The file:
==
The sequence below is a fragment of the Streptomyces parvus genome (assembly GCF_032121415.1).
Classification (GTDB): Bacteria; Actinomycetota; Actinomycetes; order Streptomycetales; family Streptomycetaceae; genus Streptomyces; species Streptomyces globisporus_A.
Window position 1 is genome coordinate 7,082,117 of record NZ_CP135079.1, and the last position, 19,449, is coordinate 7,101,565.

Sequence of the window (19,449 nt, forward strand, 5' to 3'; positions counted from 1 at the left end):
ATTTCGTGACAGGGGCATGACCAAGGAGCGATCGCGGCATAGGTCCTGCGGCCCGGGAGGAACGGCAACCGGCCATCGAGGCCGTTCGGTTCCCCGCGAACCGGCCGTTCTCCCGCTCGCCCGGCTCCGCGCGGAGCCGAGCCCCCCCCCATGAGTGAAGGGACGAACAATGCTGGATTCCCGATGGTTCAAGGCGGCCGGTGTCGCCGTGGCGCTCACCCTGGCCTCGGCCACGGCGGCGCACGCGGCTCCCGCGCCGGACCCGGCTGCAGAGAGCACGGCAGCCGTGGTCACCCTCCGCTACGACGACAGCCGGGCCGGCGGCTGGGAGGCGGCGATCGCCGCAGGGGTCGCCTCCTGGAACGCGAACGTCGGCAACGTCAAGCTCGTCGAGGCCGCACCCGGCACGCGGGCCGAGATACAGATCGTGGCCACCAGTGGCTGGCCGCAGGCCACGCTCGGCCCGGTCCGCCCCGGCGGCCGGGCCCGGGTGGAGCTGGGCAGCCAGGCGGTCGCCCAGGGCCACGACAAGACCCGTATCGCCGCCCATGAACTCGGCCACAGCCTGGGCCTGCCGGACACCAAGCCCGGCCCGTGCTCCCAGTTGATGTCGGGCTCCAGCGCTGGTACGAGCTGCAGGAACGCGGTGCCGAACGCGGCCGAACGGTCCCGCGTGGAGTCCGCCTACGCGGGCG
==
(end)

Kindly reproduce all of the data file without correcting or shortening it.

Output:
The sequence below is a fragment of the Streptomyces parvus genome (assembly GCF_032121415.1).
Classification (GTDB): Bacteria; Actinomycetota; Actinomycetes; order Streptomycetales; family Streptomycetaceae; genus Streptomyces; species Streptomyces globisporus_A.
Window position 1 is genome coordinate 7,082,117 of record NZ_CP135079.1, and the last position, 19,449, is coordinate 7,101,565.

Sequence of the window (19,449 nt, forward strand, 5' to 3'; positions counted from 1 at the left end):
ATTTCGTGACAGGGGCATGACCAAGGAGCGATCGCGGCATAGGTCCTGCGGCCCGGGAGGAACGGCAACCGGCCATCGAGGCCGTTCGGTTCCCCGCGAACCGGCCGTTCTCCCGCTCGCCCGGCTCCGCGCGGAGCCGAGCCCCCCCCCATGAGTGAAGGGACGAACAATGCTGGATTCCCGATGGTTCAAGGCGGCCGGTGTCGCCGTGGCGCTCACCCTGGCCTCGGCCACGGCGGCGCACGCGGCTCCCGCGCCGGACCCGGCTGCAGAGAGCACGGCAGCCGTGGTCACCCTCCGCTACGACGACAGCCGGGCCGGCGGCTGGGAGGCGGCGATCGCCGCAGGGGTCGCCTCCTGGAACGCGAACGTCGGCAACGTCAAGCTCGTCGAGGCCGCACCCGGCACGCGGGCCGAGATACAGATCGTGGCCACCAGTGGCTGGCCGCAGGCCACGCTCGGCCCGGTCCGCCCCGGCGGCCGGGCCCGGGTGGAGCTGGGCAGCCAGGCGGTCGCCCAGGGCCACGACAAGACCCGTATCGCCGCCCATGAACTCGGCCACAGCCTGGGCCTGCCGGACACCAAGCCCGGCCCGTGCTCCCAGTTGATGTCGGGCTCCAGCGCTGGTACGAGCTGCAGGAACGCGGTGCCGAACGCGGCCGAACGGTCCCGCGTGGAGTCCGCCTACGCGGGCG